Challenging a prevailing attitude, this account disputes the idea that racism is no longer a factor in American life. Based on cultural and literary evidence-including Mark Twain's Huckleberry Finn-it argues that, in some ways, the United States very much resembles the country of the 1850s. Not only are the representations of blacks in popular culture throwbacks to the days of minstrelsy, but politicians are also raising stereotypes reminiscent of those which fugitive slaves found it necessary to combat: that African Americans are lazy, dependent, and in need of management. Bold and direct, this book brings an important debate to the surface.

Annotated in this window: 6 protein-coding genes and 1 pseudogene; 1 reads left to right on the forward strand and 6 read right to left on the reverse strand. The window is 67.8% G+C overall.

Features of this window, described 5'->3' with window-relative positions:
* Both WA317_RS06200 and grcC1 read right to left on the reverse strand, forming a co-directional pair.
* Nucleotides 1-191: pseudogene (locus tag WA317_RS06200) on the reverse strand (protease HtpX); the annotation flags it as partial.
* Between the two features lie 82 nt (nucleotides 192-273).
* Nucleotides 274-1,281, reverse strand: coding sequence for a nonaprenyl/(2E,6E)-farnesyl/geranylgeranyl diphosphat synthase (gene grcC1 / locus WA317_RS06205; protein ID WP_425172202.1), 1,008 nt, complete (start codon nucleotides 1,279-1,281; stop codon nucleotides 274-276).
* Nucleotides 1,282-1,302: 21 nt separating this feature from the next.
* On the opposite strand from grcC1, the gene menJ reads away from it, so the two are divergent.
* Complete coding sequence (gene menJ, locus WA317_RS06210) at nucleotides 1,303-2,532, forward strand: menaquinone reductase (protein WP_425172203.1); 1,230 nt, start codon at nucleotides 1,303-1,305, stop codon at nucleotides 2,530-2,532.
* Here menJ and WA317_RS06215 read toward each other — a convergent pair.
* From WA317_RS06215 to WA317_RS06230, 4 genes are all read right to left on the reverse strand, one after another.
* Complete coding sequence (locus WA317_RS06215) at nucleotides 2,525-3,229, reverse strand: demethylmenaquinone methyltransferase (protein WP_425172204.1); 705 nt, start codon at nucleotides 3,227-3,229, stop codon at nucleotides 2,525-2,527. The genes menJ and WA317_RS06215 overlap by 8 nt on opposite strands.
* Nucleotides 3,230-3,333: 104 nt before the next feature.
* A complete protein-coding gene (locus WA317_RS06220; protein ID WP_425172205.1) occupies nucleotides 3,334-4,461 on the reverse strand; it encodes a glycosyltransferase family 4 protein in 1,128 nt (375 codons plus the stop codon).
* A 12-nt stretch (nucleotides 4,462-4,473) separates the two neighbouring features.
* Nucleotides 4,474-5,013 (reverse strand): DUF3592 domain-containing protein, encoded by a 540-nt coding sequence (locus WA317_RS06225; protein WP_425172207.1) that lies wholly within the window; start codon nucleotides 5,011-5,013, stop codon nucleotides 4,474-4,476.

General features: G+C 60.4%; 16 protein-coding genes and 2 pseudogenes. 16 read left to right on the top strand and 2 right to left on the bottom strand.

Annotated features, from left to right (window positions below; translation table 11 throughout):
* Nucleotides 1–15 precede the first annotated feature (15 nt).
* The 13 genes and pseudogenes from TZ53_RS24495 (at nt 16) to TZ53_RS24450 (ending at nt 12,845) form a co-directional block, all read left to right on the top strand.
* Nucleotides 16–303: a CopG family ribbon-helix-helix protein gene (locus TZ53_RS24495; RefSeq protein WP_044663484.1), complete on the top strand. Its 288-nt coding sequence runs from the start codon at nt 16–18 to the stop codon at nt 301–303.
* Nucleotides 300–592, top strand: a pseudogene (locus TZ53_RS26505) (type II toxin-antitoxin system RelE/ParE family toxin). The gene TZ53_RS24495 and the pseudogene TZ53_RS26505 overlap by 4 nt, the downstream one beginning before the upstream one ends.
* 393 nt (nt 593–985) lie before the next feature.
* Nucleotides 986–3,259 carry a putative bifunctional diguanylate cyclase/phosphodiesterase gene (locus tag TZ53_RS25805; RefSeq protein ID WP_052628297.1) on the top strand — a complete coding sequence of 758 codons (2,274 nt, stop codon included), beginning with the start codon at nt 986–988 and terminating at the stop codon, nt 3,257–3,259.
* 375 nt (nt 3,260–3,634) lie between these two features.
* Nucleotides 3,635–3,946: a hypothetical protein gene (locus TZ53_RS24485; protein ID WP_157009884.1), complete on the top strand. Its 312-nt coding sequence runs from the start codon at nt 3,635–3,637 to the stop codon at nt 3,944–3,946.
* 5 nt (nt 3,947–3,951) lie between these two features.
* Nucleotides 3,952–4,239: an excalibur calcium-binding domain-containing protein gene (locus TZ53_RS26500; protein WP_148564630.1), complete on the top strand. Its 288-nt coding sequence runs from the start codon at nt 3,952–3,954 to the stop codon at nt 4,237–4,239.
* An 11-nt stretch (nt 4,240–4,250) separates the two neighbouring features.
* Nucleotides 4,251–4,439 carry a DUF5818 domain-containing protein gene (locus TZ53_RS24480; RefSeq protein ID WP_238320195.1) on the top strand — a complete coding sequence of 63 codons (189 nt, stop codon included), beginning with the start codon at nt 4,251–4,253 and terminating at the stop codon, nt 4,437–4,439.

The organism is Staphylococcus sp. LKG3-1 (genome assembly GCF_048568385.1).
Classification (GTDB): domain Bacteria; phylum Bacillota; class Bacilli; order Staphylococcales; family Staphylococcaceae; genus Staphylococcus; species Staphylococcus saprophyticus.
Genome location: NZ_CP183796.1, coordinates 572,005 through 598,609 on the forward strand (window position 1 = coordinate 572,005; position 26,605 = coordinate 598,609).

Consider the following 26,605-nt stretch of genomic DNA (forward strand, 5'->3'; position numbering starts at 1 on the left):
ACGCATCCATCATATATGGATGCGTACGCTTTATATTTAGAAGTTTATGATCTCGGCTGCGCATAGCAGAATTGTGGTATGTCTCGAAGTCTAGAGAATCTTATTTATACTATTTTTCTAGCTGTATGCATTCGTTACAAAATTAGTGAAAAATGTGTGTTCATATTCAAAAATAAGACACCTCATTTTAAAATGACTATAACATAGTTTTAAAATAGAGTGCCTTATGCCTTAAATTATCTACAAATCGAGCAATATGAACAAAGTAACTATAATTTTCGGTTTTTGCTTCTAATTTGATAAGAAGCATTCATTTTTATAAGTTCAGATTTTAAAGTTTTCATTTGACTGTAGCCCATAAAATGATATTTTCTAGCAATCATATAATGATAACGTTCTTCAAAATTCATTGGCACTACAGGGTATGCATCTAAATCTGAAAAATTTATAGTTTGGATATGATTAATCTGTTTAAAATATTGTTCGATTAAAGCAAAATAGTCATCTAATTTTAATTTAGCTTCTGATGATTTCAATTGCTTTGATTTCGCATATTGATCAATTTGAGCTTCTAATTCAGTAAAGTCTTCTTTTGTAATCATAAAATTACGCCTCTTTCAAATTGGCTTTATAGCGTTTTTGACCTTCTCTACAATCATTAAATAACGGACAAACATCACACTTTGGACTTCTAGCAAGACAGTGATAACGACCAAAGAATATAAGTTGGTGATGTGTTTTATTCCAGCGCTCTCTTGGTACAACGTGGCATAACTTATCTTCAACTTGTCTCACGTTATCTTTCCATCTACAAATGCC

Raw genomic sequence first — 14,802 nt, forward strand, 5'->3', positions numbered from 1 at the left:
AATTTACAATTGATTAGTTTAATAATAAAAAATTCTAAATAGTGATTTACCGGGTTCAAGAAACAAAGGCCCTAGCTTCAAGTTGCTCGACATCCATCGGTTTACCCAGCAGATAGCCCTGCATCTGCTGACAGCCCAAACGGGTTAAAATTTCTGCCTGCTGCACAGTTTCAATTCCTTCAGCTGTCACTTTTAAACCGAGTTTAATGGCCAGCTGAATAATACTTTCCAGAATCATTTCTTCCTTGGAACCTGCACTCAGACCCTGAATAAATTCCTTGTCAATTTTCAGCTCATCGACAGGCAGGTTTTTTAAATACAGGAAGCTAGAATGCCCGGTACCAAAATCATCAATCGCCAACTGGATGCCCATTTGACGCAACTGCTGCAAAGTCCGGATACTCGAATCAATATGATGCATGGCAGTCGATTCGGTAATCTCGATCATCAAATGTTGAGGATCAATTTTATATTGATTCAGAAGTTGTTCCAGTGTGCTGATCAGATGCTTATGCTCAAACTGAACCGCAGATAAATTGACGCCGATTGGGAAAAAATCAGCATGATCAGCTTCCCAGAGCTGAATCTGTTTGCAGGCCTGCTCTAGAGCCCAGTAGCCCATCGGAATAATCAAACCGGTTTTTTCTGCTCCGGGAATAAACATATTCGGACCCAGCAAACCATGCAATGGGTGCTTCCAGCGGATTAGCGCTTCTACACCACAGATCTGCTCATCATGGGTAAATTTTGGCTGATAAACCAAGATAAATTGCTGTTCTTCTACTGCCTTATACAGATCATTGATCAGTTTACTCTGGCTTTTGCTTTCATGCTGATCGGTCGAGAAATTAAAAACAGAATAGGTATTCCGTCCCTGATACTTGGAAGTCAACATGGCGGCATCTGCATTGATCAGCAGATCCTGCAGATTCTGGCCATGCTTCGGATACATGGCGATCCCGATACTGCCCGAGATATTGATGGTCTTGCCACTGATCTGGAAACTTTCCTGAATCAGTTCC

Ishmael Reed is an essayist, a novelist, a poet, and a playwright, having won prizes in all categories. He is the author of Airing Dirty Laundry, Barack Obama and the Jim Crow Media, and Juice, and a former professor at the University of California-Berkeley as well as at Harvard, Yale, and Dartmouth. He lives in Oakland, California.